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Watching A Streetcar Named Desire (1951) in 35mm; And Musings on Celluloid vs. Ditial

December 14, 2015

When the images of A Streetcar Named Desire began to illuminate the screen in 35mm at Landmark Cinemas, I could hardly contain my excitement. For the past month, I had mentally hyped up how great this film would look plastered on the big screen. I repeatedly told myself, “the lighting will be extraordinary”, “Marlon Brando is going to look beautiful!” I convinced myself that I was about to embark on a remarkable journey that involved seeing this legendary film as it was once intended to be seen by audiences of the past. The open credits began. The names of those involved in the productions jumped around in a barely contained frenzy of unsteady motion. The images on screen moved and crackled distracting me from my fantasy of watching a film in 35mm, instead placing me directly in the reality of doing so. My attention to the movie itself diverted before it had even started. The credits faded to black before opening the film on an establishing shot of a train entering Louisiana. While Blanche DuBois rode that train, I squinted at the screen then thought, “wow the picture sucks.”

The debate over digital and film has prevailed among cinephiles and photographers for decades. There is no right or wrong side. The debate is a matter of preference as to what you enjoy, and for years I had been in the film camp. But, while watching this screening of A Streetcar Named Desire a few nights ago I wondered would this experience convert me to the digital side. Would this make me forgo all of my love for the imperfections of film for the reliability of digital filmmaking? As A Streetcar Named Desire continued I couldn’t help but contemplate my stance.

The mono-tracked sound in my theater was terrible, resulting in sound so low that I had to strain to hear Tennessee Williams’ quick-witted, poetic lines. The focus from the projector was too tight cutting off the tops of character’s heads and making beautiful shots, like when Viviene Leigh’s close-up fills the screen, seem subpar due to disproportionate angling. Moments of intensity was marred by skipping film. Certain shots became characterized by their lint trappings that marked shots with scratches and pieces of black-and-white stripes across the screen. This obviously was not a pristine copy of the film nor was this the way I wanted to introduce my good friend who joined me that night to the art and elegance of celluloid. I worried on and off throughout the first half of the film, paying too close of attention to the technical experience of what was on screen.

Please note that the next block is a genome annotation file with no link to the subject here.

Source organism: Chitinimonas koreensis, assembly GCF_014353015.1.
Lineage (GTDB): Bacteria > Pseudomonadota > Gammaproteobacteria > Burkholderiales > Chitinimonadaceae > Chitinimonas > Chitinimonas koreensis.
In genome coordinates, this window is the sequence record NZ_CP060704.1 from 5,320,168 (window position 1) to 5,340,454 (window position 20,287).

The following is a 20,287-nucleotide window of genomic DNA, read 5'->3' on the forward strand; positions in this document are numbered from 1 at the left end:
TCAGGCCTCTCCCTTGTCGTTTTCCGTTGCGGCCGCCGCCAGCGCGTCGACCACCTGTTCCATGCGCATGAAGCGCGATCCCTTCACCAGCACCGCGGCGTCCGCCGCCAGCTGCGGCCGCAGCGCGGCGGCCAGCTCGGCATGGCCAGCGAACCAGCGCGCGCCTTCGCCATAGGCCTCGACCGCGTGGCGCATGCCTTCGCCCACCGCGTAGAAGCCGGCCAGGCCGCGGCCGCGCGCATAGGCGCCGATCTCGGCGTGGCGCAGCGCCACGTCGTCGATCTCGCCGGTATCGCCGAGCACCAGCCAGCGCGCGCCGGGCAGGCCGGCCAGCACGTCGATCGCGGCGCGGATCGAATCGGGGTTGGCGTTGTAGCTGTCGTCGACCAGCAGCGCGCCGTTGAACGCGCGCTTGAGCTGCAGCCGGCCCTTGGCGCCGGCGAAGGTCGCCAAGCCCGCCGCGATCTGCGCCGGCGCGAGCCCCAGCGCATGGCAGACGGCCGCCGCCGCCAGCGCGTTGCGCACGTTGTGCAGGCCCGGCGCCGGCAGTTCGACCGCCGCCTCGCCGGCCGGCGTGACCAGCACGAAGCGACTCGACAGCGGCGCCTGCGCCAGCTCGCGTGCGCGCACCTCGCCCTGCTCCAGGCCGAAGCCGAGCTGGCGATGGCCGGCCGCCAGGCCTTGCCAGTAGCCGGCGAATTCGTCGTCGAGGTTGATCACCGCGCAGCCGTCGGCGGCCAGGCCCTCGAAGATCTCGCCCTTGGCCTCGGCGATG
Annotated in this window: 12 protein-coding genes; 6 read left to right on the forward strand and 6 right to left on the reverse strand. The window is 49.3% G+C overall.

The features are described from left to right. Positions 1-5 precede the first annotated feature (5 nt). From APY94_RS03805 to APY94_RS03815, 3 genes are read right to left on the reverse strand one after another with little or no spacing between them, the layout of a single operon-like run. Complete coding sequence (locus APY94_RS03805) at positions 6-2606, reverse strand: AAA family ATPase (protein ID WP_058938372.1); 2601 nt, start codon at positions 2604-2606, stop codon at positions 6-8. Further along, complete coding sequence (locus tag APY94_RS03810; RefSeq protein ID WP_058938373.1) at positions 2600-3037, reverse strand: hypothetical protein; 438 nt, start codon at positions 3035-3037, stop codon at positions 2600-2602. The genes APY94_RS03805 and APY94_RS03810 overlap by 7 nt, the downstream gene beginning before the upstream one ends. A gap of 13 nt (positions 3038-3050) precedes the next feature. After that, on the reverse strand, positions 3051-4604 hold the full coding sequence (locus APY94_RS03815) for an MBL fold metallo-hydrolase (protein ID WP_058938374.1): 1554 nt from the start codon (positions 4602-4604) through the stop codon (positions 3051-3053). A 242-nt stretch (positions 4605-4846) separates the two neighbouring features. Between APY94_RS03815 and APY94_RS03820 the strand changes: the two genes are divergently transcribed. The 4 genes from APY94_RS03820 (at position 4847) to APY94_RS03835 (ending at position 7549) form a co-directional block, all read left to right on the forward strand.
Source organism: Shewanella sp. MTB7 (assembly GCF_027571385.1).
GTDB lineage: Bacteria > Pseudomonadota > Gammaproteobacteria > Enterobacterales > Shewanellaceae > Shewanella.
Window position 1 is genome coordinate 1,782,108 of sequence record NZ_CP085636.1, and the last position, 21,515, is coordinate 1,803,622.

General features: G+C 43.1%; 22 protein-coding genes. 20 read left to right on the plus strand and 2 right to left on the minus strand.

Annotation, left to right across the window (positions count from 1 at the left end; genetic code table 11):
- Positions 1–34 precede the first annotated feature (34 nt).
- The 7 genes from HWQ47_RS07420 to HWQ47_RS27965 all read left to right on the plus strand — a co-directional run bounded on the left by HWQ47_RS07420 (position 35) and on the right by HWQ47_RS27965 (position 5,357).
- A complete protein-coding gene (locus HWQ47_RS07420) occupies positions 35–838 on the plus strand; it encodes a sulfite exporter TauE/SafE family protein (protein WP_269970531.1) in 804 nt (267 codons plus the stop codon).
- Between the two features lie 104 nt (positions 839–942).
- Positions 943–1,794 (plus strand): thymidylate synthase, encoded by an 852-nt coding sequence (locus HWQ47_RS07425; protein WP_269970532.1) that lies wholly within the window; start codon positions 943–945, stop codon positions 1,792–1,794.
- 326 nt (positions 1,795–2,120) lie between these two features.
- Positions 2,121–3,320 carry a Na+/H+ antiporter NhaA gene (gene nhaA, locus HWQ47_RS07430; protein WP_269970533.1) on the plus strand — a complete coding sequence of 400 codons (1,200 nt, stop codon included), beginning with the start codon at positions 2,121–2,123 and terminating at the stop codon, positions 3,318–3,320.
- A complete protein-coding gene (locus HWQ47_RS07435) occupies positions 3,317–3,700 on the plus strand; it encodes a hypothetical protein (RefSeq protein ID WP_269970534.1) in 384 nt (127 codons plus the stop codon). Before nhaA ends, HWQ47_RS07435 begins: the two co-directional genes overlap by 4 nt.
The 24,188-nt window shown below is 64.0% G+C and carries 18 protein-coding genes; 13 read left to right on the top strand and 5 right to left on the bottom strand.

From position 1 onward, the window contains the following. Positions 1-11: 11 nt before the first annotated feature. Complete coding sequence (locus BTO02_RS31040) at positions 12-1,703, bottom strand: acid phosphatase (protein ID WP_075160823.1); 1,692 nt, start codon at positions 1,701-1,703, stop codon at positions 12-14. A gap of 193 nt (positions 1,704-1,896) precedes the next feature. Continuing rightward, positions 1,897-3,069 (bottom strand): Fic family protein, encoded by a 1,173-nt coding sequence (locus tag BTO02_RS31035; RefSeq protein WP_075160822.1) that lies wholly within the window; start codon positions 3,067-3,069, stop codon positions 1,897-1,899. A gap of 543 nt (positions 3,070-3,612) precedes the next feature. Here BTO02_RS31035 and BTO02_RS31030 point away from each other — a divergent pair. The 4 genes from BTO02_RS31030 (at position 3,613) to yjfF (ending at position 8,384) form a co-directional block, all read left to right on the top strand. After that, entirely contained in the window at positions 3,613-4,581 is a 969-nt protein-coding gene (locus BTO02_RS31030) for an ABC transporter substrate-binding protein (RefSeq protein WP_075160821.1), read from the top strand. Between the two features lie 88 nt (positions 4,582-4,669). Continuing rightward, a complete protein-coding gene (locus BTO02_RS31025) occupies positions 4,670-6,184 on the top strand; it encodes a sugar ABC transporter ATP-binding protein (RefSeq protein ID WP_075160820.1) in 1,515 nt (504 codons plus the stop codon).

Then, immaculate moments would happen. The lighting would wash the face of the actors in a silver glaze inviting shadows to transform moods and ambiance. Depth and a rounding fullness of figures and objects were captured with poignant precision reminding me how these still images were getting ran through a feeder at 24 frames per second. The results of this action procured these faces and settings to this tiny strip of film to forever be refashioned for future audiences. As long as the film itself had light and a projector, it possessed life.


I finally stopped watching with a harsh critical eye and fell once again into the intense story that follows a woman on the verge of mental breakdown. Director Elia Kazan uses his cinematic prowess to unfold the story of Blanche’s reemergence into her baby sister, Stella’s, life and how it shakes up the household inciting a bitter battle between this woman and her brother-in-law, Stanley. The battle between sophistication and commonality, between new age and old times, between high and low-class, between lavishness and modesty. Blanche is a new-age woman with new-age problems; mental health, loose morals, fantastic ideas. On the other hand, Stanley is the physical embodiment of traditional mentality, a working-class man that abides by social norms. The two can’t coexist together. They simply refuse to let the other be just as we tend to do it in our current status with our stark distinctions in political ideology and social definitions.